provides the "binary" method

           $ftp->binary;

       How can I get the size of a file on a remote FTP server ?


       How can I get the modification time of a file on a remote
       FTP server ?


       How can I change the permissions of a file on a remote
       server ?

       The FTP protocol does not have a command for changing the
       permissions of a file on the remote server. But some ftp
       servers may allow a chmod command to be issued via a SITE
       command, eg

           $ftp->quot('site chmod 0777',$filename);

       But this is not guaranteed to work.

       Can I do a reget operation like the ftp command ?


       How do I get a directory listing from an FTP server ?


       Changing directory to "" does not fail ?

       Passing an argument of "" to ->cwd() has the same affect
       of calling ->cwd() without any arguments. Turn on Debug
       (See below) and you will see what is happening

           $ftp = Net::FTP->new($host, Debug => 1);
           $ftp->login;
           $ftp->cwd("");

       gives

           Net::FTP=GLOB(0x82196d8)>>> CWD /
           Net::FTP=GLOB(0x82196d8)<<< 250 CWD command successful.




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       I am behind a SOCKS firewall, but the Firewall option does
       not work ?

       The Firewall option is only for support of one type of
       firewall. The type supported is an ftp proxy.

       To use Net::FTP, or any other module in the libnet distri-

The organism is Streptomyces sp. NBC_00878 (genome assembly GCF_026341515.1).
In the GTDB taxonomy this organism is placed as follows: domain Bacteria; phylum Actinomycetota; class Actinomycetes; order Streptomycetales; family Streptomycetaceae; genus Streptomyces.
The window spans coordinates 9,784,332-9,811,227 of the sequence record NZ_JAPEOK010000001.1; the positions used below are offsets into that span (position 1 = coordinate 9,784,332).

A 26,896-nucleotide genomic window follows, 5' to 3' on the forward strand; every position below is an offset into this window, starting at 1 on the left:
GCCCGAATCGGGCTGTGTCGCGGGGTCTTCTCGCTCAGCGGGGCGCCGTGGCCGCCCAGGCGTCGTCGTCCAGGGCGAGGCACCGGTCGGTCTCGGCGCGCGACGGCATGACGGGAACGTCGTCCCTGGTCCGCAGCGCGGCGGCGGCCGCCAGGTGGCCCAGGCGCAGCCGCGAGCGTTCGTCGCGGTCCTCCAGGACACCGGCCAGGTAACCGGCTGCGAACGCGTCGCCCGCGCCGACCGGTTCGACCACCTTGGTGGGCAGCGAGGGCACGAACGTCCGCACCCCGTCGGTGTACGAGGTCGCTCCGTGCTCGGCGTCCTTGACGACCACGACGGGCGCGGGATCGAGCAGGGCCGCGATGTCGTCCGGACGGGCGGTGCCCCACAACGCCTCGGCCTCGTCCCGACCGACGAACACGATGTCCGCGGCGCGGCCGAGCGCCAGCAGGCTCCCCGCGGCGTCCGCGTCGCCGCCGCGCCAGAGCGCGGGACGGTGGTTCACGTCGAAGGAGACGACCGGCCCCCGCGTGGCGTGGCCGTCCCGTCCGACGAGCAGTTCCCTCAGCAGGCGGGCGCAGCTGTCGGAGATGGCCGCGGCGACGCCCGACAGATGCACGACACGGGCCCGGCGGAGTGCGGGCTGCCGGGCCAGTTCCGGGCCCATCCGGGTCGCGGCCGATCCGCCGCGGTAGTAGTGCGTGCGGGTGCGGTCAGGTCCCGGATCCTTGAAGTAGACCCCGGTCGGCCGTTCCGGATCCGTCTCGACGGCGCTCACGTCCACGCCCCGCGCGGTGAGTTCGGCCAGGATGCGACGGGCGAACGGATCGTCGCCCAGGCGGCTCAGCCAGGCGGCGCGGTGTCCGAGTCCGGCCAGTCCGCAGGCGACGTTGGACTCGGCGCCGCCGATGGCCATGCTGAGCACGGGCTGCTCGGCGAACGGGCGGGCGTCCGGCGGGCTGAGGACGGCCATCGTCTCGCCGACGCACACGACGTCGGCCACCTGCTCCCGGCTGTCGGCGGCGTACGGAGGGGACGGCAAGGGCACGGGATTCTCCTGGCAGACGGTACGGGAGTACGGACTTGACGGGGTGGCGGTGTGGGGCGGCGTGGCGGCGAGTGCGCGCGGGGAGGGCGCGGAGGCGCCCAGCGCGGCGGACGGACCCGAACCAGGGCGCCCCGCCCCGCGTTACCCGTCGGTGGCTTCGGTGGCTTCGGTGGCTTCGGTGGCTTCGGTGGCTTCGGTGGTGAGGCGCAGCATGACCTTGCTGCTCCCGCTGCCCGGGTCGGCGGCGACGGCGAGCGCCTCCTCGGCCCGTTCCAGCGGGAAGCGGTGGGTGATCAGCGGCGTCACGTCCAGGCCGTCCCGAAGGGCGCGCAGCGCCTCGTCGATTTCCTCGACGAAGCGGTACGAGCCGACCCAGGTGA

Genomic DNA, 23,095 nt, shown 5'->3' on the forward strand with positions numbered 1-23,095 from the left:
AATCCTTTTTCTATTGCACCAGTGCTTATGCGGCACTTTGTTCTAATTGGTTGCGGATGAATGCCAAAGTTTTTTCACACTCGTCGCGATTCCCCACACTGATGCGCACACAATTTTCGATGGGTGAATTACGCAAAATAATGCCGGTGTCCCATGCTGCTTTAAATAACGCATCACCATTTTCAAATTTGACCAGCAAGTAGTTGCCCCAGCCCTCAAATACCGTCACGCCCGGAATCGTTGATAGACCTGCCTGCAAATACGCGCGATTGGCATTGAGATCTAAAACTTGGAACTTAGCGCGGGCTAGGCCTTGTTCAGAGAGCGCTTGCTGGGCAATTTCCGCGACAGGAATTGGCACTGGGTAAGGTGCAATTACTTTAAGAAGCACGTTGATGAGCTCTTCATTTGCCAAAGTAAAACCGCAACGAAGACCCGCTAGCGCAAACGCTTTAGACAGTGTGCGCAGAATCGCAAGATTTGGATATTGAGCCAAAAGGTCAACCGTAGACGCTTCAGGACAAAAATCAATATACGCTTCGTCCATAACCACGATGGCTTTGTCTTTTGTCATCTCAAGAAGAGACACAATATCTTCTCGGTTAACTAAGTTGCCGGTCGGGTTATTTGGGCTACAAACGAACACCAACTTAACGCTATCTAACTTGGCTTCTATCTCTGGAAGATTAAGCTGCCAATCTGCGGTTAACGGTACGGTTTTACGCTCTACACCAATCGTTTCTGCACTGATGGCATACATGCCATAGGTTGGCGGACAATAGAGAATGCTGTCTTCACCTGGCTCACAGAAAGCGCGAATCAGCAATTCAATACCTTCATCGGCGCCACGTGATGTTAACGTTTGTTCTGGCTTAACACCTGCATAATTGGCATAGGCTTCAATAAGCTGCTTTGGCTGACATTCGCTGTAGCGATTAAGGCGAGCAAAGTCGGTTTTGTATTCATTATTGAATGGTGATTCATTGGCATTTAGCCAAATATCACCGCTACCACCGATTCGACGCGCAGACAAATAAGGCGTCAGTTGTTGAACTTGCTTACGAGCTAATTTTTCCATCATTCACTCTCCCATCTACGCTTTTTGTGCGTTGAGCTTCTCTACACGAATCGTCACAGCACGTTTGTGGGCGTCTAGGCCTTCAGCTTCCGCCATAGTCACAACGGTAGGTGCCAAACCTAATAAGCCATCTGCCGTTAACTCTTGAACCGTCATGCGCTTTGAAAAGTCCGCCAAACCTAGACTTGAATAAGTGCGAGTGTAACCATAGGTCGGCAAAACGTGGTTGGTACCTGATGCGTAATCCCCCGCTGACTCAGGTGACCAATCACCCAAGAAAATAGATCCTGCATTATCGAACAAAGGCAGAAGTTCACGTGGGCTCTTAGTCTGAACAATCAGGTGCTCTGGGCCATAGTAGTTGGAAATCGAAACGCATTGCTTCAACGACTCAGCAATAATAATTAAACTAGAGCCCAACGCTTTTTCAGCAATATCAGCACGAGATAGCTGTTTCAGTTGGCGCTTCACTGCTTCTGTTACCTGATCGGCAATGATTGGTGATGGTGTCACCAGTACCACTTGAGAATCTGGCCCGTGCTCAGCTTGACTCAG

bution, through a SOCKS firewall you must create a socks-
       ified perl executable by compiling perl with the socks
       library.

       I am behind an FTP proxy firewall, but cannot access
       machines outside ?

       Net::FTP implements the most popular ftp proxy firewall
       approach. The scheme implemented is that where you log in
       to the firewall with "user@hostname"

       I have heard of one other type of firewall which requires
       a login to the firewall with an account, then a second
       login with "user@hostname". You can still use Net::FTP to
       traverse these firewalls, but a more manual approach must
       be taken, eg

           $ftp = Net::FTP->new($firewall) or die $@;
           $ftp->login($firewall_user, $firewall_passwd) or die $ftp->message;
           $ftp->login($ext_user . '@' . $ext_host, $ext_passwd) or die $ftp->message.

       My ftp proxy firewall does not listen on port 21

       FTP servers usually listen on the same port number, port
       21, as any other FTP server. But there is no reason why
       this has to be the case.

       If you pass a port number to Net::FTP then it assumes this
       is the port number of the final destination. By default
       Net::FTP will always try to connect to the firewall on
       port 21.

       Net::FTP uses IO::Socket to open the connection and
       IO::Socket allows the port number to be specified as part
       of the hostname. So this problem can be resolved by either
       passing a Firewall option like "hostname:1234" or by set-
       ting the "ftp_firewall" option in Net::Config to be a
       string in in the same form.

       Is it possible to change the file permissions of a file on
       an FTP server ?

       The answer to this is "maybe". The FTP protocol does not
       specify a command to change file permissions on a remote
       host. However many servers do allow you to run the chmod
       command via the "SITE" command. This can be done with




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         $ftp->site('chmod','0775',$file);

       I have seen scripts call a method message, but cannot find
       it documented ?

       Net::FTP, like several other packages in libnet, inherits
       from Net::Cmd, so all the methods described in Net::Cmd
       are also available on Net::FTP objects.

       Why does Net::FTP not implement mput and mget methods